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concessive

[kuh n-ses-iv] /kənˈsɛs ɪv/
adjective
1.
tending or serving to concede.
2.
Grammar. expressing concession, as the English conjunction though.
Origin of concessive
1705-1715
From the Late Latin word concēssīvus, dating back to 1705-15. See concession, -ive
Related forms
concessively, adverb
nonconcessive, adjective
preconcessive, adjective
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Based on the Random House Dictionary, © Random House, Inc. 2017.
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British Dictionary definitions for concessive

concessive

/kənˈsɛsɪv/
adjective
1.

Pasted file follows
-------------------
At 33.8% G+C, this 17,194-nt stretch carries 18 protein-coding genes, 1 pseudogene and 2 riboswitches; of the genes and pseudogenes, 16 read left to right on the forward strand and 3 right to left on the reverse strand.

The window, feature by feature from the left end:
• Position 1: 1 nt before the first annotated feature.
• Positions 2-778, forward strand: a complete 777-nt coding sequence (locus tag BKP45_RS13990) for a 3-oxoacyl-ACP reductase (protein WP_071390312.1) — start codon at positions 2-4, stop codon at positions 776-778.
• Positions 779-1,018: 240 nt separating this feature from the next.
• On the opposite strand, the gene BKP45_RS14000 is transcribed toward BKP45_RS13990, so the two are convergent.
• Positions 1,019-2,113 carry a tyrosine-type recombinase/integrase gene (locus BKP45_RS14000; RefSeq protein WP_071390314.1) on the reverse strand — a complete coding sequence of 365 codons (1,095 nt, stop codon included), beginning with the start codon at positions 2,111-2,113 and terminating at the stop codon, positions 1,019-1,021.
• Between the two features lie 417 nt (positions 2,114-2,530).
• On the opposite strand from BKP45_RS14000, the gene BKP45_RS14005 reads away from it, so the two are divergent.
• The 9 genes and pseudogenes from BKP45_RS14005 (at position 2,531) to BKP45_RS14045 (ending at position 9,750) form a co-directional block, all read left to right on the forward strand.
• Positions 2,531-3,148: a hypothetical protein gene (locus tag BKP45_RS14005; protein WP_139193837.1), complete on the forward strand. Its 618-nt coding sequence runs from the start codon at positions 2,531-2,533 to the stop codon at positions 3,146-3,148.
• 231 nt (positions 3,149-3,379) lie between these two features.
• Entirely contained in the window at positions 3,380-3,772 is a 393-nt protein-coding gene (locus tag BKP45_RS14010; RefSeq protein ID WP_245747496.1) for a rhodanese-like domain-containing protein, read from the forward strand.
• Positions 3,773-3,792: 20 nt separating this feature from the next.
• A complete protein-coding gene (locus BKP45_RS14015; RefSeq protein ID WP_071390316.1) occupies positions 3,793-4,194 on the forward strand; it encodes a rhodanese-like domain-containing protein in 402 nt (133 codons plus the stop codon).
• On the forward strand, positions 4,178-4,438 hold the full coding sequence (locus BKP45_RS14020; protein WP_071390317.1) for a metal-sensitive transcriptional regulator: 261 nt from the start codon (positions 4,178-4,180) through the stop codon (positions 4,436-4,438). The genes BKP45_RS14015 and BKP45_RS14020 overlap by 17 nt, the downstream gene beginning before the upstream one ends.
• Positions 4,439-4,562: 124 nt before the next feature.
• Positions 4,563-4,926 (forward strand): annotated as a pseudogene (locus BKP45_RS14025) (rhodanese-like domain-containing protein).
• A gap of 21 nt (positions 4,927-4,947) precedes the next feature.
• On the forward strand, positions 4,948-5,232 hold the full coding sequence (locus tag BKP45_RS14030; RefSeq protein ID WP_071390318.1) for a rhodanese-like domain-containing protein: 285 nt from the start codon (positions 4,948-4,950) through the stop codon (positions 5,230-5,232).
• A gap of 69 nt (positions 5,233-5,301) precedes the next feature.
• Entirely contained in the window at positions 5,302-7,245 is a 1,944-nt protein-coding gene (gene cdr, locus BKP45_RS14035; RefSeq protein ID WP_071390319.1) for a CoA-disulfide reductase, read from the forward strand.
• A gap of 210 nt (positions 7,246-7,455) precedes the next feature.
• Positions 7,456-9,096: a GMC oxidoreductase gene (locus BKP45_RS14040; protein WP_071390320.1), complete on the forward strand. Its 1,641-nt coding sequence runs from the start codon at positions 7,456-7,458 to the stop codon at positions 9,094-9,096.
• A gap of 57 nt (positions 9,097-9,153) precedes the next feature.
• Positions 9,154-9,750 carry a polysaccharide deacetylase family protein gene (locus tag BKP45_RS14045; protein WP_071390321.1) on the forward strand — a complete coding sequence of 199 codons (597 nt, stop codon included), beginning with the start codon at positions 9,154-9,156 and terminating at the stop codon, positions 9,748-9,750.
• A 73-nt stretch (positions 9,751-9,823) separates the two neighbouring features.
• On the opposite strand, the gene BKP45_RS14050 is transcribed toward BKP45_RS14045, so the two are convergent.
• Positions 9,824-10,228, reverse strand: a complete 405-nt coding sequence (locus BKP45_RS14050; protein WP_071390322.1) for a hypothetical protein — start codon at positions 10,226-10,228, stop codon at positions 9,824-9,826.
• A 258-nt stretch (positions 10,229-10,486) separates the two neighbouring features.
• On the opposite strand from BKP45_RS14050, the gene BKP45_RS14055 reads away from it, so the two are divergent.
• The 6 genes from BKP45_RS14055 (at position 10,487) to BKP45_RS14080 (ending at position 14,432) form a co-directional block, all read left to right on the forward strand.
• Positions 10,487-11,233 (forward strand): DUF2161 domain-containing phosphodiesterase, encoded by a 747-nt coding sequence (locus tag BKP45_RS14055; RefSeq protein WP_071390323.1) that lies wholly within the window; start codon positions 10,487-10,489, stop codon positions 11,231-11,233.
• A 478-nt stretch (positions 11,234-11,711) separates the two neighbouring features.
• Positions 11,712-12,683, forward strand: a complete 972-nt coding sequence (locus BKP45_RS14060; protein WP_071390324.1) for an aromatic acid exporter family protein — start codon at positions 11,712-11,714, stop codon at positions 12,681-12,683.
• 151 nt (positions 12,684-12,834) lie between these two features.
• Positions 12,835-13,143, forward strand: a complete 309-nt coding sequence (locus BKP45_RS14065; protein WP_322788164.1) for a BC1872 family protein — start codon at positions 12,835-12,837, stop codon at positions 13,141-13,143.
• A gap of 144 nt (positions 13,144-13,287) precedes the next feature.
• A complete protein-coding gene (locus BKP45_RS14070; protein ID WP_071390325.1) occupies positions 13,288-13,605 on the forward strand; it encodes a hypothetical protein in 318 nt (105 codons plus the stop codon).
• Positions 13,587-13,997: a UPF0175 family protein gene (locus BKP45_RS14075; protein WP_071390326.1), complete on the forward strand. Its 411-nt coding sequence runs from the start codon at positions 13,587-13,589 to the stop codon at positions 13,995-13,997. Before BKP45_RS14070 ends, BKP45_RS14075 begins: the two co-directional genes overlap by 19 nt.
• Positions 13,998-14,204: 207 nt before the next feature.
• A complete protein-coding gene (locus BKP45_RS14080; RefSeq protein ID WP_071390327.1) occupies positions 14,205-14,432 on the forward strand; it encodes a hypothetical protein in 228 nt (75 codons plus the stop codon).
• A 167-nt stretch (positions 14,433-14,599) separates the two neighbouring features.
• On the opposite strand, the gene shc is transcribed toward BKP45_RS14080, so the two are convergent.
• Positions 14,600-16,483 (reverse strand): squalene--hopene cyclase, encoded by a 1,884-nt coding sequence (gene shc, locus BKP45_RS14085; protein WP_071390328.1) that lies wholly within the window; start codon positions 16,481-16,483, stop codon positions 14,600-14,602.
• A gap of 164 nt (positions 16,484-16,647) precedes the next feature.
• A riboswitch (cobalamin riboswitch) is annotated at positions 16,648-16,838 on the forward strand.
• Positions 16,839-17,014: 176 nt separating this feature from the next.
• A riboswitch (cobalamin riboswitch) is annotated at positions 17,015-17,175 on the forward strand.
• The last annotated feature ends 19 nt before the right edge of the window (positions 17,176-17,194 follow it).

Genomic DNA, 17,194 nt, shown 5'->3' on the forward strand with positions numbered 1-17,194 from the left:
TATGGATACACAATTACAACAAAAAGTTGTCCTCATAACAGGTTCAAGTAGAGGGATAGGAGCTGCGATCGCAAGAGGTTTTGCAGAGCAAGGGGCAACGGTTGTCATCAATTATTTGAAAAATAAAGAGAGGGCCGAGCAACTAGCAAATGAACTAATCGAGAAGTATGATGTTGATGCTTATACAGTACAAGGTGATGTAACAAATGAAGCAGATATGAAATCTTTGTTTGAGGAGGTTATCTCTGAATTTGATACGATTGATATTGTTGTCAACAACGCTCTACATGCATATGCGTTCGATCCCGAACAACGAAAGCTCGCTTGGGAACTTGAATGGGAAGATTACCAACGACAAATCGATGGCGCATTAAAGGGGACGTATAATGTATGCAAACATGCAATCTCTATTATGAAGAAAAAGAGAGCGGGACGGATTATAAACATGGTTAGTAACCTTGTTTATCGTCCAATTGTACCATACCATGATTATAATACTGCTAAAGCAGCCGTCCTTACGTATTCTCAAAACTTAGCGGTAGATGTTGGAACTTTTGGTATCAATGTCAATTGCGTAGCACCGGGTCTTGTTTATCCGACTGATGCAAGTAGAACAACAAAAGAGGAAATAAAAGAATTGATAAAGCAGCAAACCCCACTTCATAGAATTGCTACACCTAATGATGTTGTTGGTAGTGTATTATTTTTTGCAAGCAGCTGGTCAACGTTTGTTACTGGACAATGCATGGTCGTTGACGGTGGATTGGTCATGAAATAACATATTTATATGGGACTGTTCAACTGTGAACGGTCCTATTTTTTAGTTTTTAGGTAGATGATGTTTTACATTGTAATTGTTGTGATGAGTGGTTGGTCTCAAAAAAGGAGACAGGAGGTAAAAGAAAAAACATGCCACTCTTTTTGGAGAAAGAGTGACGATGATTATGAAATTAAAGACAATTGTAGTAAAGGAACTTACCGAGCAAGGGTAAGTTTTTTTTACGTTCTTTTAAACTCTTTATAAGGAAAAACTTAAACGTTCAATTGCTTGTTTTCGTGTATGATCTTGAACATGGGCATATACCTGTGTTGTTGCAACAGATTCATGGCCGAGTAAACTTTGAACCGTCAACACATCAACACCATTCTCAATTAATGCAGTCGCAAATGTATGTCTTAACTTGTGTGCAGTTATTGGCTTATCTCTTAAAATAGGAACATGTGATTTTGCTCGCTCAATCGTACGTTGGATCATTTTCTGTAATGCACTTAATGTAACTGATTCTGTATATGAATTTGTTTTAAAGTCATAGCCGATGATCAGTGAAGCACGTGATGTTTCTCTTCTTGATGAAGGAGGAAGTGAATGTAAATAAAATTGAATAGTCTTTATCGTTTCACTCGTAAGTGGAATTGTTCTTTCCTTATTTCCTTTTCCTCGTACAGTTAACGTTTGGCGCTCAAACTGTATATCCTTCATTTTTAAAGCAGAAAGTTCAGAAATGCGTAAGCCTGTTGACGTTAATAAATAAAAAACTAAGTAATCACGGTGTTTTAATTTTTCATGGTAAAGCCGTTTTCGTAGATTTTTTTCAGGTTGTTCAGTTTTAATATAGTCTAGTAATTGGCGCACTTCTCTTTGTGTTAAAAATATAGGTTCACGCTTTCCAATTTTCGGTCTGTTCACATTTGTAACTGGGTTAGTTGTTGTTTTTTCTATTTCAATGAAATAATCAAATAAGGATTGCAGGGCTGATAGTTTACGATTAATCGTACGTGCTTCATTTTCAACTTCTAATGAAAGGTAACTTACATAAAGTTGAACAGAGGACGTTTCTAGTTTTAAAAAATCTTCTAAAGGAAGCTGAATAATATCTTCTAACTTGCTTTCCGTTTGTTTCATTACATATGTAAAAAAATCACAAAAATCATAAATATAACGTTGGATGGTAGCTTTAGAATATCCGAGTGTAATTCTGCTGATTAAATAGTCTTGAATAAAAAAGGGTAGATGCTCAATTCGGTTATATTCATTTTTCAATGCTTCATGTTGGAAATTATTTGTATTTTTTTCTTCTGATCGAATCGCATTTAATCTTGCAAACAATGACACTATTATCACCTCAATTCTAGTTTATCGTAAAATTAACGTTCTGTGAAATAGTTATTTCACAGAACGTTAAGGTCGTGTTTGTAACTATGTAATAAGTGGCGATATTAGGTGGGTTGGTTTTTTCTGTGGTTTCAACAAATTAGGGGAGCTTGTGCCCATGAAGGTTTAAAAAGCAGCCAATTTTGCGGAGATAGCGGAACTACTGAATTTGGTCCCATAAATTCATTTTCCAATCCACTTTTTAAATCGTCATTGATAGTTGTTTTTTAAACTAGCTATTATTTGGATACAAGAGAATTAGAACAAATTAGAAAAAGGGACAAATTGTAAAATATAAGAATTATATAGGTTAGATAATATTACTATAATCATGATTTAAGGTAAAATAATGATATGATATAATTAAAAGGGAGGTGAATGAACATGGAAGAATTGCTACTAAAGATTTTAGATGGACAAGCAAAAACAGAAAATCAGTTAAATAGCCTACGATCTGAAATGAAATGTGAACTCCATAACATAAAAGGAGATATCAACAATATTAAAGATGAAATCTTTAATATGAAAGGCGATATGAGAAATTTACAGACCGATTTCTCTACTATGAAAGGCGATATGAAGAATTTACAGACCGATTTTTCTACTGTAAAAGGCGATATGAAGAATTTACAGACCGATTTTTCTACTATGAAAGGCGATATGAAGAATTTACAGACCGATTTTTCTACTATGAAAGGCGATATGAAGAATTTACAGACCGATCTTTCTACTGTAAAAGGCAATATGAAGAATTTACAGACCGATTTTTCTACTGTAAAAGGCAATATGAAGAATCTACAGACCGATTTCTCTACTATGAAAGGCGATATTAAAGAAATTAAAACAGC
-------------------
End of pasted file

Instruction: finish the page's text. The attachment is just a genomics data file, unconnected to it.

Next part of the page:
implying or involving concession; tending to concede
2.
(grammar) a conjunction, preposition, phrase, or clause describing a state of affairs that might have been expected to rule out what is described in the main clause but in fact does not: "Although" in the sentence "Although they had been warned, they refused to take care" is a concessive conjunction
Word Origin
C18: from Late Latin concēssīvus, from Latin concēdere to concede
Collins English Dictionary - Complete & Unabridged 2012 Digital Edition
© William Collins Sons & Co. Ltd. 1979, 1986 © HarperCollins
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